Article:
In his powerful description of the battle and the battlefield of Sedan, where the German army conquered the French in 1870, Victor Hugo says, "In the midst of the terrible plain I saw thee, O Thou Invisible One." The Invisible One is always present. The history of the world is the judgment of the world, and as a great history maker, Cromwell, put it, "What are all our histories but God throwing down and trampling under foot whatsoever He hath not planted?"
At the very hour of his greatest power and influence, Napoleon, against the advice of his wisest counselors, was tempted to invade Russia. Today the pyramids of French cannon and cannon balls that one sees piled up on the courtyard at the Kremlin at Moscow show the high-water mark of Napoleon's career of conquest. From Moscow to the Niemen his legions lay scattered in the snow, frozen in the rivers, dead on the fields of battle. In a single campaign the greatest victories of history were suddenly succeeded by one of the greatest of military disasters in the history of mankind. To this day—at least until the Russian Revolution—the Russian people, realizing that in their deliverance there was something more than the genius of Kutuzov, the snow, the wolves, and the Cossacks, celebrate that overthrow by chanting in their churches the great psalm which the Hebrews chanted when the hosts of Sennacherib, without an arrow shot against them, melted away before the walls of Jerusalem: "God is our refuge and strength. . . . The heathen raged, the kingdoms were moved: he uttered his voice, the earth melted" (Ps. 46:1, 6).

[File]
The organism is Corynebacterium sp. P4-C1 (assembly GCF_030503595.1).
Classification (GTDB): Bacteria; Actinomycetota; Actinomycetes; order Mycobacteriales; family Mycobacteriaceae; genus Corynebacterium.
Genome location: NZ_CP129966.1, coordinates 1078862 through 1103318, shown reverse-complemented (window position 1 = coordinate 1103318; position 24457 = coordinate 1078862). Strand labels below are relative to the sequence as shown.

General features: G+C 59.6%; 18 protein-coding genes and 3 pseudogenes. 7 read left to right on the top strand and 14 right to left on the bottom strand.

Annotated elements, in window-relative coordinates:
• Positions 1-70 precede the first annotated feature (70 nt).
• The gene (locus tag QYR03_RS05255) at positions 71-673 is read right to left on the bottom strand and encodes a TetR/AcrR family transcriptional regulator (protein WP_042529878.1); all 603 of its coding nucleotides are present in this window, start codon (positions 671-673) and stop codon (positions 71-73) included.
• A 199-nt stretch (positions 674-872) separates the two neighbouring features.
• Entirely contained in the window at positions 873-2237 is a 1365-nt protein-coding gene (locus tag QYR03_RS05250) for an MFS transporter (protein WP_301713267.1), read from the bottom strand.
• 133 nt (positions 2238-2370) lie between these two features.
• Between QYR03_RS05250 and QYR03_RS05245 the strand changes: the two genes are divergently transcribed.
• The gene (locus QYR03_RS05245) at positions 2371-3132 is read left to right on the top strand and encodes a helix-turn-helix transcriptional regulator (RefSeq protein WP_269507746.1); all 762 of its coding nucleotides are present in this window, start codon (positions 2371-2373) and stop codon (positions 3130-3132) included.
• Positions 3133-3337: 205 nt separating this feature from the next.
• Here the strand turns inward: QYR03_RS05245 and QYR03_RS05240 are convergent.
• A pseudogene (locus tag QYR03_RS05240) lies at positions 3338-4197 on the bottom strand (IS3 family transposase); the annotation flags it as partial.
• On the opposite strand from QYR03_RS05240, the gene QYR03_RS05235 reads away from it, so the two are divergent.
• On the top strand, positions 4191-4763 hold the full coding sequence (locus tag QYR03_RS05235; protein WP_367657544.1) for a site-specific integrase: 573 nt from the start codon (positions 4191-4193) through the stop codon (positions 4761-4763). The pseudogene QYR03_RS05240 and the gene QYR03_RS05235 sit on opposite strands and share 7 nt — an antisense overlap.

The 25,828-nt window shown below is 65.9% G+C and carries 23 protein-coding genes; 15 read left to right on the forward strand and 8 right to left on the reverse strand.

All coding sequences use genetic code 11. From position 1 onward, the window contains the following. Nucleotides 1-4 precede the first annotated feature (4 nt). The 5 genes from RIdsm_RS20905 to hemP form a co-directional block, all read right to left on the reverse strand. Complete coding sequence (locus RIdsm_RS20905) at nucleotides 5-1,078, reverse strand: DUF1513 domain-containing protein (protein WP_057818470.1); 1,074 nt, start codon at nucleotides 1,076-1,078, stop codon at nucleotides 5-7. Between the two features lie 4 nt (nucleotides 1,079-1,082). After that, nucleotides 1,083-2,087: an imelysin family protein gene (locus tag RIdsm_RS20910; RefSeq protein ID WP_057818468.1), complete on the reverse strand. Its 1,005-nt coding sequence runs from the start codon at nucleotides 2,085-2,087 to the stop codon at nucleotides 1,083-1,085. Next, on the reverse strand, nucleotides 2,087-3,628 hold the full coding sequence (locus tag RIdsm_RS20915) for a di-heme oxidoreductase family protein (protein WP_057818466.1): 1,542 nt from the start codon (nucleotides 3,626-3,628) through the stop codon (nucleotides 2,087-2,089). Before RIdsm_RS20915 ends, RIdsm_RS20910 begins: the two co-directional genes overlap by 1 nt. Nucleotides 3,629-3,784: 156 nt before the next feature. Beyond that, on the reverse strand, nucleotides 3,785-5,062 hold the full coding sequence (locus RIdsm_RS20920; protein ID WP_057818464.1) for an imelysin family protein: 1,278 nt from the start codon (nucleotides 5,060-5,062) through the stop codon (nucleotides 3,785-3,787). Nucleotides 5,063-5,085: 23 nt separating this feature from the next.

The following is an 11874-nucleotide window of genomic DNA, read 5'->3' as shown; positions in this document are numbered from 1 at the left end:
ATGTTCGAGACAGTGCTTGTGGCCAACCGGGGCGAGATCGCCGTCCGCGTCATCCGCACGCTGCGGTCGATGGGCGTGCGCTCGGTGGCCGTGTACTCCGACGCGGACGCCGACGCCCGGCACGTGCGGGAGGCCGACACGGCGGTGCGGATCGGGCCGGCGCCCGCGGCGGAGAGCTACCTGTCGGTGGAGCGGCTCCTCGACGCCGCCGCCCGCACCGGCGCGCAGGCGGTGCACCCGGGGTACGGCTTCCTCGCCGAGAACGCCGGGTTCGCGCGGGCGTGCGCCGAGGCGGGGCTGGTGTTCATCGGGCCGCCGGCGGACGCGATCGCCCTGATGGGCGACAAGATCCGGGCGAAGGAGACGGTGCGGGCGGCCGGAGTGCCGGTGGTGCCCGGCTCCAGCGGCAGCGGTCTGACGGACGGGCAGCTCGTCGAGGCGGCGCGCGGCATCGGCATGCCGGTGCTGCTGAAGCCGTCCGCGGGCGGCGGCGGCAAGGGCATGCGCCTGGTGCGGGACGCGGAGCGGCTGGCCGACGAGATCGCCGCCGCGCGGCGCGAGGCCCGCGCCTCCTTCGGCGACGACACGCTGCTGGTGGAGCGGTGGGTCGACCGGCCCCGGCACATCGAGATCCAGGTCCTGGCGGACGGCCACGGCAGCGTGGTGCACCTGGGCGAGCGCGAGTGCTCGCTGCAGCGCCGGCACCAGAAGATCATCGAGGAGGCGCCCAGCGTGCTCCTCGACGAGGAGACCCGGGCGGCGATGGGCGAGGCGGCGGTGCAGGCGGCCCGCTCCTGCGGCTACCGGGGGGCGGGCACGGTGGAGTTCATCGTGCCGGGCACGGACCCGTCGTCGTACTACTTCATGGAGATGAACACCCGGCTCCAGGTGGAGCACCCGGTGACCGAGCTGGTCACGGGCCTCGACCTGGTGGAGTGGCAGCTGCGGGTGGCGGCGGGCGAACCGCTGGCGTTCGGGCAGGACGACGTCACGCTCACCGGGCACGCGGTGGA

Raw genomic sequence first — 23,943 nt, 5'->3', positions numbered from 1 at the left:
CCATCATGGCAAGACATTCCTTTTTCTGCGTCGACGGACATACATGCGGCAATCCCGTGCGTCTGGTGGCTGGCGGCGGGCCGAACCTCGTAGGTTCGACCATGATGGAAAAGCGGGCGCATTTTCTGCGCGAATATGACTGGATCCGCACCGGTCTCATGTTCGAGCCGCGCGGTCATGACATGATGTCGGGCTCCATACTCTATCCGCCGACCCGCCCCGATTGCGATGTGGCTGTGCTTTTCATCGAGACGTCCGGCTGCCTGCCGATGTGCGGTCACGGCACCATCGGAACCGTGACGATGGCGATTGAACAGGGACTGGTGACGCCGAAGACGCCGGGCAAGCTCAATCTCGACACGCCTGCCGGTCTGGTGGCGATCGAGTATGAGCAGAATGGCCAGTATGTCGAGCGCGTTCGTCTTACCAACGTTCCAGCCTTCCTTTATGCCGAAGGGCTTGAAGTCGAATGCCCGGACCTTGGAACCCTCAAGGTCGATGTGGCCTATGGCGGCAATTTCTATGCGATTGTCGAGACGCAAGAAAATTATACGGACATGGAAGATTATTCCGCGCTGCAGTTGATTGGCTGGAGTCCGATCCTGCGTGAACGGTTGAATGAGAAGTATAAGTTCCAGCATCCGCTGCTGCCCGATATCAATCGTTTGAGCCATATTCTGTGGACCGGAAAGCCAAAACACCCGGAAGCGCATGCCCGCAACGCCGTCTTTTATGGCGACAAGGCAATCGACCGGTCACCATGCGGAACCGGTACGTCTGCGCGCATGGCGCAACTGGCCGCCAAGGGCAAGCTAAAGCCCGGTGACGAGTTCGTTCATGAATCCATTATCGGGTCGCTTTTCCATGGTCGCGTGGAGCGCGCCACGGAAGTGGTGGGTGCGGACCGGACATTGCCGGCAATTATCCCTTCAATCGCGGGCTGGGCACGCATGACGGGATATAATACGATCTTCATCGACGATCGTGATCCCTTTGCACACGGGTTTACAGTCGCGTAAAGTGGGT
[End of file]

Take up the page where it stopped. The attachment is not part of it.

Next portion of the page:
One of the striking things about God in history is the way in which evil systems and evil causes begin suddenly to wither and crumble just when to the view of man they seem to be at the very zenith of power and worldly strength and pomp. The Spanish Armada, arrogantly called the "Invincible Armada," sailed out of Lisbon down the Tagus, bound for the coast of England, to crush that Protestant power; and invincible indeed it seemed, with its huge ships and its multitudes of soldiers and sailors and weapons of destruction. But he that sitteth in the heavens laughed. He held them in derision. The wind blew, and the Invincible Armada was scattered on the rocky coasts of the British Isles. The great conspiracy had come to naught. On the medal which was struck at that time the English stamped the words of the song of Moses after the overthrow of Pharaoh and his chariots in the Red Sea: "Thou didst blow with thy wind, the sea covered them" (Ex. 15:10).